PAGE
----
Prada Fur Free, Elephant Rides Stop, Dolphin Captivity Illegal, Sustainable Action Network (SAN)
Resolved Issues include that Prada to go fur-free in 2020, Elephant rides at Angkor to stop in 2020 & Canada passes 'Free Willy' bill banning whale and dolphin captivity!
Prada has announced it will stop using fur in its products and design beginning in February 2020. The decision applies to all of the Italian fashion house's brands, including Miu Miu, Church's, Car Shoe and Prada itself. It will come into effect after the Spring/Summer 2020 women's collection.
The announcement is the result of a collaboration with the Fur Free Alliance, a coalition of more than 50 animal protection organizations from 40 countries, which led a campaign to pressure Prada to go fur-free in 2018. Prada has also worked with The Humane Society of the United States and LAV, an Italian organization for animal rights.
"The Prada Group is committed to innovation and social responsibility, and our fur-free policy (...) is an extension of that engagement," head designer Miuccia Prada said in a statement. "Focusing on innovative materials will allow the company to explore new boundaries of creative design while meeting the demand for ethical products."
"With the Prada Group's fur-free announcement, one of the biggest names in fashion just became a leader in animal welfare and innovation for generations to come," PJ Smith, director of fashion policy at The Humane Society of the United States, said in a statement.
Joh Vinding, chairman of the Fur Free Alliance, applauded the decision and noted that "The Prada Group with its brands now joins a growing list of fur-free brands that are responding to consumers' changing attitudes towards animals."
Prada has clarified to CNN that the decision is limited to fur and that it will continue to sell leather and other products that are considered to be a by-product of the meat trade.
Commenting on the decision, PETA said in a statement that while it applauds Prada for joining the list of fashion houses that are dropping fur, it now urges the brand to "follow in Chanel's compassionate footsteps by also removing cruelly obtained exotic skins -- including crocodile, lizard, and snake skins -- from future collections. Most shoppers no longer wish to wear anything from any animal who was electrocuted, bludgeoned, and killed."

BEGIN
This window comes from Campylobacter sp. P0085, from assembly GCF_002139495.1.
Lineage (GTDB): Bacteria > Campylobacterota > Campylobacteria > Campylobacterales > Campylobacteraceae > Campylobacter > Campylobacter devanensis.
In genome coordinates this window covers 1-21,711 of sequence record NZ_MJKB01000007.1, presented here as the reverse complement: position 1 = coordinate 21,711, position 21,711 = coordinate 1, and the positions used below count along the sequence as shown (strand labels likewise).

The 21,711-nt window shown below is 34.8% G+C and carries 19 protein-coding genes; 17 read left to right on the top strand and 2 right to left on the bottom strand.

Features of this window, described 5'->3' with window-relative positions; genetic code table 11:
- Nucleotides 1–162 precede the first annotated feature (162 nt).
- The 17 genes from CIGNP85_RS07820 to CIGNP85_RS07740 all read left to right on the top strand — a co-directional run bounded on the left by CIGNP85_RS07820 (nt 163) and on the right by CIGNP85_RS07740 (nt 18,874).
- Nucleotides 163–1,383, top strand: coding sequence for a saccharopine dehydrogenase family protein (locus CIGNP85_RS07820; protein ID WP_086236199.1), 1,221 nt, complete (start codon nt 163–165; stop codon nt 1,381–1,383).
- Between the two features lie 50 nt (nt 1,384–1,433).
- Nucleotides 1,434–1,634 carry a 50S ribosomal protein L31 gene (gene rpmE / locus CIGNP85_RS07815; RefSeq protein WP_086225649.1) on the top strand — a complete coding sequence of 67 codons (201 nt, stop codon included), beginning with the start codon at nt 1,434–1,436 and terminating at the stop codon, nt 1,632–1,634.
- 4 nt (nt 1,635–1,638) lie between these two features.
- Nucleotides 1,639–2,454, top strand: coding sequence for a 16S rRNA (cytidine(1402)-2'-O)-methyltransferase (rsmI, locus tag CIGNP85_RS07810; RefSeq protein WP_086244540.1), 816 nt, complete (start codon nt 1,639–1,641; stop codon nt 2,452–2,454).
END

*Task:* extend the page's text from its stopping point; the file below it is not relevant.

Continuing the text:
Among the fashion houses that have given up fur, according to the Humane Society International, are Burberry, Armani, Versace, Gucci, Chanel, Coach, Donna Karan, Michael Kors, Jimmy Choo, Diane von Furstenberg, Furla and Bottega Veneta. Designers that are still selling fur in the UK include Fendi, Max Mara, Celine, Valentino, Saint Laurent and Dolce & Gabbana. Read More about Prada Going Fur Free.
Elephant rides at Angkor to stop in 2020!
Cruel elephant rides at Cambodia's famous temples are now coming to an end. The overworked group of 14 elephants will no longer be forced to work at Angkor Wat, where over 2.5 million international tourists visit each year.
They will be transferred to a conservation and breeding centre by early 2020, the The Angkor Elephant Group Committee confirmed.
Canada passes 'Free Willy' bill banning whale and dolphin captivity
A mother and a baby killer whale pictured off Puget Sound in Washington State in 2015.
Canada's House of Commons passed a bill Monday to make it illegal to hold a whale, dolphin or porpoise captive, punishable by fines up to $150,000 USD.
It's known colloquially as the "Free Willy" bill, named after the 1993 movie in which a young boy frees a killer whale from a US amusement park."Nothing fantastic ever happens in a hurry. But today we celebrate that we have ended the captivity and breeding of whales and dolphins. This is news to splash a fin at," animal rights group Humane Canada said in a tweet.
The bill is expected to become law. It was introduced in the Senate in December 2015 and was already approved there but must return now and gain "royal assent."The Green Party of Canada celebrated in a statement Monday. "These intelligent, social mammals will now get to live where they belong -- in the ocean," the party said.Dozens of supporters of the bill used the hashtag #emptythetanks to celebrate on social media.
#Breaking: When we work together, good things happen. This is a combined effort from @ElizabethMay, Senators Moore and Sinclaire, key Liberal and NDP MPs, NGOs, marine scientists and everyday people across Canada.#FreeWilly pic.twitter.com/RRPB91tT9y — Green Party Canada (@CanadianGreens) June 10, 2019
The bill makes exceptions if the animals are rescues, in rehabilitation or licensed for scientiﬁc research, or when it's in the animal's best interests."A person may move a live cetacean from its immediate vicinity when the cetacean is injured or in distress and is in need of assistance," the bill states.
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